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Three big questions

Join senior editor Vic Ketchman as he tackles the fans' tough questions.

Jon from Jacksonville, FL:
Who was guarding Fred Stamps on his touchdown reception?

Vic: The defense was in "cover two," which means they had a safety over the top. David Richardson was the safety and Trestin George was the cornerback.

Jim from Winterville, NC:
How do the skill sets for punt-returners and kickoff-returners differ?

Vic: Punt-returning is mostly about quickness, vision and elusiveness. Kickoff-returning is about burst and power. Maurice Jones-Drew is expected to be a better kickoff-returner than punt-returner because of his explosiveness and power. Forget about his height. At 212 pounds, he's a powerful, low-to-the-ground runner who will have a running start on defenders. That's just what you want in the kickoff-return game. He also has the quickness and elusiveness for the punt-return game, but he's struggled catching the ball and no coach is going to put a guy back there to catch punts unless the coach has total confidence in his player's ability to catch the ball. Chad Owens fields punts with ease in practice. Now he's gotta do it in the games.

Nate from Tampa, FL:
What took so long for John Madden to get inducted into the Hall of Fame?

Vic: Huh? Most people are asking why was he inducted into the Hall of Fame. I'm asking why he was inducted into the Hall of Fame. He only has 112 wins. He only coached for 10 years. If 10 years, 112 wins and a Super Bowl victory is the new precedent for being inducted into the Hall of Fame, then a lot of guys are going to qualify. If Madden made it in because of what he did as a coach and as a broadcaster, then a lot of dual-role guys need to be inducted. I can think of one right away: Jack Butler, who had 52 career interceptions at a time when they really didn't throw the ball, and is regarded as one of the best tacklers in NFL history. Butler has spent his post-football life as the head of BLESTO. At 79 years of age, he's still running the show at BLESTO. Nobody has served the NFL more loyally and with more distinction than Butler.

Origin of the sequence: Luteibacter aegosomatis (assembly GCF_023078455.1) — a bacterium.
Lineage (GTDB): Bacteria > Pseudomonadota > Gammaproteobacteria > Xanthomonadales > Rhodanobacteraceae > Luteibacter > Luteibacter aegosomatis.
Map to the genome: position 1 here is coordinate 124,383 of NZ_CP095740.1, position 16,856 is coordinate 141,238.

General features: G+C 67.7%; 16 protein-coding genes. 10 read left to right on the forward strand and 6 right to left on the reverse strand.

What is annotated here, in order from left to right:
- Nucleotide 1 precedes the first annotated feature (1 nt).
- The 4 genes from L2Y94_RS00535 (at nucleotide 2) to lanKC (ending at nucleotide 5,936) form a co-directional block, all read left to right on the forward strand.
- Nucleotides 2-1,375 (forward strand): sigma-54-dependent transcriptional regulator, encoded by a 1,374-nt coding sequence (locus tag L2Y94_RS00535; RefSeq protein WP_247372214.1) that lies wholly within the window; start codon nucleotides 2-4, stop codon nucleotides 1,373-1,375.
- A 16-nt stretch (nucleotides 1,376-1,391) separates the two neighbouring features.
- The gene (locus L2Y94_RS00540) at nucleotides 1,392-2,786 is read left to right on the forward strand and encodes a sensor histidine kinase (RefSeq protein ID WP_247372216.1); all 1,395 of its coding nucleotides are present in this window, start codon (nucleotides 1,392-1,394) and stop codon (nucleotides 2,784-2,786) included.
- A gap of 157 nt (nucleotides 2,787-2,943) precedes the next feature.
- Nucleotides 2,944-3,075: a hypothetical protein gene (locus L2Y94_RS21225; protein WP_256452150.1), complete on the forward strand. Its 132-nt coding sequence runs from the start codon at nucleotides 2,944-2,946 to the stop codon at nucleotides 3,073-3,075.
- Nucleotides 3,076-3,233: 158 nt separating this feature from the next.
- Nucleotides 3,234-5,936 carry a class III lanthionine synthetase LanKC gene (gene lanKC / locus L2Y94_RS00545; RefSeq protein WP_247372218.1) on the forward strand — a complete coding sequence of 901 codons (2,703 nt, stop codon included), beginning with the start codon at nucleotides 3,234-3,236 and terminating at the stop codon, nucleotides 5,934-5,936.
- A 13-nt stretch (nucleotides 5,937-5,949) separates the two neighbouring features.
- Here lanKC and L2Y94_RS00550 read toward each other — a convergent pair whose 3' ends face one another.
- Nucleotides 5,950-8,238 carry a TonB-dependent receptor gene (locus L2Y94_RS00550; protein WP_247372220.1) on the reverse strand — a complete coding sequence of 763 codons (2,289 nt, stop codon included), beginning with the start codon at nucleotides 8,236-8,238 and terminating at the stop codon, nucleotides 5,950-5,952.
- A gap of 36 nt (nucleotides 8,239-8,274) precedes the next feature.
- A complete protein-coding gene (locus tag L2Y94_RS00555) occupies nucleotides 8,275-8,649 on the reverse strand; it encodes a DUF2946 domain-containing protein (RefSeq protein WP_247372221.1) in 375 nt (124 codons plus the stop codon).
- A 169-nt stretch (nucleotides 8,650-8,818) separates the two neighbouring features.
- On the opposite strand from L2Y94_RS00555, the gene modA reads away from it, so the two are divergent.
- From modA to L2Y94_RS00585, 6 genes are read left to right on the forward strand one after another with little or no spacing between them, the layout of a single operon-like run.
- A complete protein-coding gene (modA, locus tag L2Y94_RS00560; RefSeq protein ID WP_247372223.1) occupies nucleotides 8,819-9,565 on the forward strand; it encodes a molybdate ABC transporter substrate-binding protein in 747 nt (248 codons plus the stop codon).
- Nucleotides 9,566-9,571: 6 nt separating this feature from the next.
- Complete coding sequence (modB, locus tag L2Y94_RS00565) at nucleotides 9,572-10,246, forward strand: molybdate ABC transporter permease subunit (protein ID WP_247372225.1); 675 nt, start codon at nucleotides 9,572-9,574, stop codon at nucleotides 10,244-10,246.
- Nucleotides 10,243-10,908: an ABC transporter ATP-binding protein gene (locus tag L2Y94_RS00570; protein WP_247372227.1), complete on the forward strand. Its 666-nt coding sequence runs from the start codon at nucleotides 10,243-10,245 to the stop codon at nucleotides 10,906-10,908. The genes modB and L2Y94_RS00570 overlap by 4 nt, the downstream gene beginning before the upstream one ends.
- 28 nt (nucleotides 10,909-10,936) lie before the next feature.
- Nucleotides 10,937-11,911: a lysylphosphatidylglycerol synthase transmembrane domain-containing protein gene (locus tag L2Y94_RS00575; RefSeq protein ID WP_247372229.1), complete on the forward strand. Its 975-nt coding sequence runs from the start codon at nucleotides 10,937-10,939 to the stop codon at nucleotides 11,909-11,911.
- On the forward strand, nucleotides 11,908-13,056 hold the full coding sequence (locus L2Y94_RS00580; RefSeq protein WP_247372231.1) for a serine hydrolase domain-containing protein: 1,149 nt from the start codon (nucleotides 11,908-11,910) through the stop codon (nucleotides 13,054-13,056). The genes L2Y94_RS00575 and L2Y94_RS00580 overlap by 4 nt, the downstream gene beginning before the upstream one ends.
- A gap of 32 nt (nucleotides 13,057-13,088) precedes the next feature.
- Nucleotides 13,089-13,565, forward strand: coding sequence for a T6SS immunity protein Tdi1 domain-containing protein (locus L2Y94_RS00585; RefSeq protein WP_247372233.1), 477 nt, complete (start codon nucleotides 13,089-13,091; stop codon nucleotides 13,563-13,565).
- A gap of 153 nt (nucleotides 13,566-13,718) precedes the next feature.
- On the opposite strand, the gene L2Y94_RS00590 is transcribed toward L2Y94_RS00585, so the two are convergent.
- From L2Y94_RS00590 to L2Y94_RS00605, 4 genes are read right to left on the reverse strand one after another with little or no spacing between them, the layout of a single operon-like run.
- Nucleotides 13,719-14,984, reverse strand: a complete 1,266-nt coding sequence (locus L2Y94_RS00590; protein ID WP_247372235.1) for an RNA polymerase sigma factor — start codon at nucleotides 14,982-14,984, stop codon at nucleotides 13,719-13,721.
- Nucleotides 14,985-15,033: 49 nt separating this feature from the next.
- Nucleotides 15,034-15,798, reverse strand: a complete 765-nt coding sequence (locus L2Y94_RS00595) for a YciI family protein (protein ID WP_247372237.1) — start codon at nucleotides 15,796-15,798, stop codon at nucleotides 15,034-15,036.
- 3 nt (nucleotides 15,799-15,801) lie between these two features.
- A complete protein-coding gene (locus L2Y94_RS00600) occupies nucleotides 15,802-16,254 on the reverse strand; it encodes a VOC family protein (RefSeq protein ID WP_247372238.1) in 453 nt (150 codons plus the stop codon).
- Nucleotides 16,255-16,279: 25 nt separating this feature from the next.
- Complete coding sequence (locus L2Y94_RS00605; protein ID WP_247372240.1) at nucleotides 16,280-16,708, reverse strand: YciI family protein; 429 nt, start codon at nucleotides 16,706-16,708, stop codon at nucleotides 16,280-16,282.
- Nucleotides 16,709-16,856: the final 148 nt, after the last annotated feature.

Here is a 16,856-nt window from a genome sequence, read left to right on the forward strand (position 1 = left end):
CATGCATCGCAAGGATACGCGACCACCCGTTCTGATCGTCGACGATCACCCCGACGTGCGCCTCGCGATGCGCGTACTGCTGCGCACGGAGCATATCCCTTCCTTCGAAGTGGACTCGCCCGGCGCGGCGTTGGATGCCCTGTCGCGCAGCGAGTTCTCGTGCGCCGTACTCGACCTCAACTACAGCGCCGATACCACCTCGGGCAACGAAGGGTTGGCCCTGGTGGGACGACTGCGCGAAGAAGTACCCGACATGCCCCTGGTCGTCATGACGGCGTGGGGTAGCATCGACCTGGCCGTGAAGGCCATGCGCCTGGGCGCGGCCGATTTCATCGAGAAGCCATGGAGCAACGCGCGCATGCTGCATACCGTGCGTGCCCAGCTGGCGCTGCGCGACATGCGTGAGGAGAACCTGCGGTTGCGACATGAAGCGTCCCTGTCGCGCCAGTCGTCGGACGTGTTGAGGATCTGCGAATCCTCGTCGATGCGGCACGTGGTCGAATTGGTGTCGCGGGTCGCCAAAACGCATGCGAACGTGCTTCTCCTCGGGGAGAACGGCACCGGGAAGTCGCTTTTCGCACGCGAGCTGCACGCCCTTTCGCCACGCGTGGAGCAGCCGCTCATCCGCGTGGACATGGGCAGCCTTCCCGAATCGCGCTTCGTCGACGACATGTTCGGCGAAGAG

Tim from Jacksonville:
You say the Jags will not be judged by the regular season, but by the postseason. What do you think it will take to get there, 10-6, 11-5? And is it not a success if we don't win the division?

Vic: Winning the AFC South is the goal. I acknowledge that. I also acknowledge that the Steelers didn't win the AFC North last season and I think they would judge their season to have been successful. That's why I say it's about the postseason. What will it take to get into the playoffs? Ten wins will usually do it. This year, given the extraordinarily rigorous schedule AFC South teams are facing, I think 10 wins could win the division, depending, of course, on the tie-breakers.

Adam from Kingsland, GA:
A question about the depth chart, something I couldn't get out of your article is who the "number one" receiver is.